covid testing lab
May 18, 2021

Campus sees drop in COVID-19 cases while vaccination rates rise

Aggressive testing and other prevention efforts key to success

Author: Imran Ghori
May 18, 2021

Since mid-April, UC Riverside has had only a handful of positive COVID-19 cases, continuing a rapid decline that began in January.

Campus leaders involved in COVID-19 prevention efforts credit the low positivity rate to proactive efforts including the creation of a homegrown diagnostic lab, regular testing of students, and continuous messaging about the importance of social distancing and wearing face coverings.

From September through mid-April, the campus conducted nearly 29,000 tests on campus with a positivity rate of 0.41%.

Since February, the number of positive cases each week has been in the single digits with zero cases many weeks. During the same period, vaccination rates have risen. Since January, UCR Health administered nearly 5,000 shots at its on-campus clinic, many to employees.

“What’s nice is seeing all of the negative test results,” said Katherine Borkovich, a professor and chair of the Department of Microbiology and Plant Pathology, who oversees the on-campus COVID-19 diagnostic lab. “We’re coming out of this crisis, and UCR did well in terms of our positivity rate.”

Borkovich and her colleagues from the College of Natural and Agricultural Sciences assembled the lab from scratch, borrowing some equipment from colleagues and creating their own testing kits.

Operating out of two rooms in the Multidisciplinary Research Building, the lab processed up to 500 samples a day from students living in residence halls and some employees continuing to work on campus.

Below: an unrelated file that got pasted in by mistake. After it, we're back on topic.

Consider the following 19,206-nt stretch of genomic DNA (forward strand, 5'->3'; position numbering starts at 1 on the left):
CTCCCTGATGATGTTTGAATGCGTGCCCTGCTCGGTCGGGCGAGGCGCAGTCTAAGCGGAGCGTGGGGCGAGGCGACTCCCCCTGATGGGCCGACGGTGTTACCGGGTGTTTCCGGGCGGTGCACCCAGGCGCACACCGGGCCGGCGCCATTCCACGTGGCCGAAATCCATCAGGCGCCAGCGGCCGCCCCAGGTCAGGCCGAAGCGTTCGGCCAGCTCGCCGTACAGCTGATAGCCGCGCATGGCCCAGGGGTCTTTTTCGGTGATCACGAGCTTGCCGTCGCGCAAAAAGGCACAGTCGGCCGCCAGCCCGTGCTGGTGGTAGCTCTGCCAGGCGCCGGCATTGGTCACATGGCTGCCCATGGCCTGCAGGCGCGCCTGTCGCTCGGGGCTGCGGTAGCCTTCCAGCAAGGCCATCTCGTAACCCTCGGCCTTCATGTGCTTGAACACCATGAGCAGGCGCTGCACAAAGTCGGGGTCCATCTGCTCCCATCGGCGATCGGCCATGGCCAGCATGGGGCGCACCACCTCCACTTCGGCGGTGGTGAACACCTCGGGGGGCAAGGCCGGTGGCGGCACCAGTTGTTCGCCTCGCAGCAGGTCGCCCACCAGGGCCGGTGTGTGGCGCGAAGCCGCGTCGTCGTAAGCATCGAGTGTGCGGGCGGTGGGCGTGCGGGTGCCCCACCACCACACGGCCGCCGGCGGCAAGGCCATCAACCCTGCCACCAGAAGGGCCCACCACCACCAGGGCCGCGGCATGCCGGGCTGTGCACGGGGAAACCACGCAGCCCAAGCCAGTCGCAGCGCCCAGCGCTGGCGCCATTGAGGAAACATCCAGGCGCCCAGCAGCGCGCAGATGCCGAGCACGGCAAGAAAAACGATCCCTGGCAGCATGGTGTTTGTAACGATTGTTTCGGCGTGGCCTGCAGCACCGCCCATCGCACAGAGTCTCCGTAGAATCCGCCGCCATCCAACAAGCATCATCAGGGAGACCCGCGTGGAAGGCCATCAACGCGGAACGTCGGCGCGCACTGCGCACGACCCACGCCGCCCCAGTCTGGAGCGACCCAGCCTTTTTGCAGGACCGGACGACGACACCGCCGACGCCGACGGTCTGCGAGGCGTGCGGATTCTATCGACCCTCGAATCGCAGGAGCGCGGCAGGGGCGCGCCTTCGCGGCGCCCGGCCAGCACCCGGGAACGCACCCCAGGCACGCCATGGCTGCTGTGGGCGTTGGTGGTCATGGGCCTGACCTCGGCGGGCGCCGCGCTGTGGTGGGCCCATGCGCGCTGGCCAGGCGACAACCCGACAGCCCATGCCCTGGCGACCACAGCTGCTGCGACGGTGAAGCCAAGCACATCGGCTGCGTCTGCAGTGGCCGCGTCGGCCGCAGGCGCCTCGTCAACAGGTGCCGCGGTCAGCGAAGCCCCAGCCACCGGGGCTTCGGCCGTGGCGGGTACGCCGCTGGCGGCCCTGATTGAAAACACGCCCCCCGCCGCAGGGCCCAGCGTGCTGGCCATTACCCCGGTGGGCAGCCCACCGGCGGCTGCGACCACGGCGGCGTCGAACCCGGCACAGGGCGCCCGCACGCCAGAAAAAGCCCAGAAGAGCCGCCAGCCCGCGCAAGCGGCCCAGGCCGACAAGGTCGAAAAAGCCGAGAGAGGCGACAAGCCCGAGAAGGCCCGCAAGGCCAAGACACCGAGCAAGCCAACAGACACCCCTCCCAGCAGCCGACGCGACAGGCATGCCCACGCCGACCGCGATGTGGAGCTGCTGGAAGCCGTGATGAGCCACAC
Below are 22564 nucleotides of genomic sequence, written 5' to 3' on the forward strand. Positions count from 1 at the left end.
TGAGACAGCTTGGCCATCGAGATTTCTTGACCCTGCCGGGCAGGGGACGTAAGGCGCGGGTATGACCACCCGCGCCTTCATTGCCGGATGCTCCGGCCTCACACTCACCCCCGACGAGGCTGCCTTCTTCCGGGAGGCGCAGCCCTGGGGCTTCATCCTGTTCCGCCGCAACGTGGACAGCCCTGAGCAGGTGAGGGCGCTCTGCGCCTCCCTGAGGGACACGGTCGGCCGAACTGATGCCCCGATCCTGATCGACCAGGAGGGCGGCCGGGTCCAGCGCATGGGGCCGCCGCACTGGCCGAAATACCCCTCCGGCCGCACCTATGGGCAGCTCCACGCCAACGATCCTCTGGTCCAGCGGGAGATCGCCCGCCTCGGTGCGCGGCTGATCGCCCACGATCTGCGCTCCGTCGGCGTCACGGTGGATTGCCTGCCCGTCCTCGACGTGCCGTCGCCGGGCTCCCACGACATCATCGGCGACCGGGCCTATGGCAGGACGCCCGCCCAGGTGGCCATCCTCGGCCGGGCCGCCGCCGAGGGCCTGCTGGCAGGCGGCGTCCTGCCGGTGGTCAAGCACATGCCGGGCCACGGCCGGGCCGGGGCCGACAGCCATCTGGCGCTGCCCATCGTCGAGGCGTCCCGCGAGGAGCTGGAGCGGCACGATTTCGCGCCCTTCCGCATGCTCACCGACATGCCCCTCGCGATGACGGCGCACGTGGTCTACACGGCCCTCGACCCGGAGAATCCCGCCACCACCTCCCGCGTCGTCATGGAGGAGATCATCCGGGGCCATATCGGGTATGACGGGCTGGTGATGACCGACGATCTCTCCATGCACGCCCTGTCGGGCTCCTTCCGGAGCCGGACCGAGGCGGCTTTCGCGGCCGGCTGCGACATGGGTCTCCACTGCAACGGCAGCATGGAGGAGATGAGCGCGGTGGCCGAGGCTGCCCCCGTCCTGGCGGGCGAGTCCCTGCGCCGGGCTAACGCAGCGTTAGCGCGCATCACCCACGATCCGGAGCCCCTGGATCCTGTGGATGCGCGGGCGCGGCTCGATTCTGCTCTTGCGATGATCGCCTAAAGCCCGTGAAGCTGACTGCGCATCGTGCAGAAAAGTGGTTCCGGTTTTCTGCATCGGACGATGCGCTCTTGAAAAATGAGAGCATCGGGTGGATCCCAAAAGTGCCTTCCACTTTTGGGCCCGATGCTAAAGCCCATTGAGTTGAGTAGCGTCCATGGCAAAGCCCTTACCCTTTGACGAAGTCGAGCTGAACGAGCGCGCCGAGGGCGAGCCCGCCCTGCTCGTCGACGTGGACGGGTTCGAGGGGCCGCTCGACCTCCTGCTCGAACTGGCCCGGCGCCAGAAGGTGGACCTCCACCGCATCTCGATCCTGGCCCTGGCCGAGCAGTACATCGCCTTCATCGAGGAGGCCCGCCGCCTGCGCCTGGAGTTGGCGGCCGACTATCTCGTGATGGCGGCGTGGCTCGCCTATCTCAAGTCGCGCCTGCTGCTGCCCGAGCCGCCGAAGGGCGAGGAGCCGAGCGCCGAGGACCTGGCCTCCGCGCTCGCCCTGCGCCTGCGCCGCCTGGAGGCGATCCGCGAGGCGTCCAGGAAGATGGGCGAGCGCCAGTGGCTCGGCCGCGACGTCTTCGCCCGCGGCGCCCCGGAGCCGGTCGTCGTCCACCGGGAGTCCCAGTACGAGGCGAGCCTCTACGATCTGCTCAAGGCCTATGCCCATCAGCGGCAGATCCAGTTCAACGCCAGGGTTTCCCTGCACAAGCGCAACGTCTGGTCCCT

All students living in campus housing were required to get tested before they moved in and have been tested twice a week throughout the academic year.

Student Christian Arguelles drops off his COVID test sample on September 28, 2020 at the Pentland Bear Cave.
(UCR/Stan Lim)

From the start, the campus adopted the motto of “We’re all in this together” in its messaging to students, said Denise Woods, assistant vice chancellor for Health, Counseling & Wellness. 

It was a sentiment reinforced by employees in Residential Life, Housing & Dining, Student Health Services, and others who interacted with students. The message was also amplified in university videos, social media, emails, and other official channels.

“They’re very smart; they can handle information and they want information,” Woods said of UCR students. “For us, the focus is almost to overcommunicate because there’s so much noise from the outside about vaccines or testing.”

An animated COVID-19 educational video created as a module was viewed by more than 20,000 students.

Residence halls only housed one student per room and students were assigned to “pods,” interacting with a small cohort to minimize COVID-19 exposure. Virtual and socially distanced outdoor activities continued to offer students a way to connect.

“It was really a combined effort where students did feel like they were in a cocoon, in a bubble,” Woods said. “I think that’s the biggest accomplishment, creating this bubble for students to be on campus and to still have experienced the college life during a pandemic.”

In recent weeks, the campus has begun to see a drop in the number of students getting tested due in part to an increasing number of students who have gotten vaccinated, Woods said.

With the University of California considering a policy mandating vaccination for students returning in the fall, the campus is encouraging students to get vaccinated as soon as possible wherever they can.

A key to the success of the program was the ease of the COVID-19 test, which students could complete in three to five minutes, said William Rall, senior administrative director of Student Health Services, which oversaw the testing and collecting of student samples.

The lab switched early in the process from using nasal to saliva swabs. Students were placed into testing groups with assigned days to submit their samples at the Bear Cave in Pentland Hills. With a quick scan of their smartphones, students could check in, spit into a vial, and create a label that tracks their sample with results typically reported within 24 hours.

Rall said the successful effort was the result of many campus departments and groups coming together to create and run the program.

“This is a microcosm of what UCR can be,” Rall said. “We have people linked together and aligned with the same mission just having synergy.”


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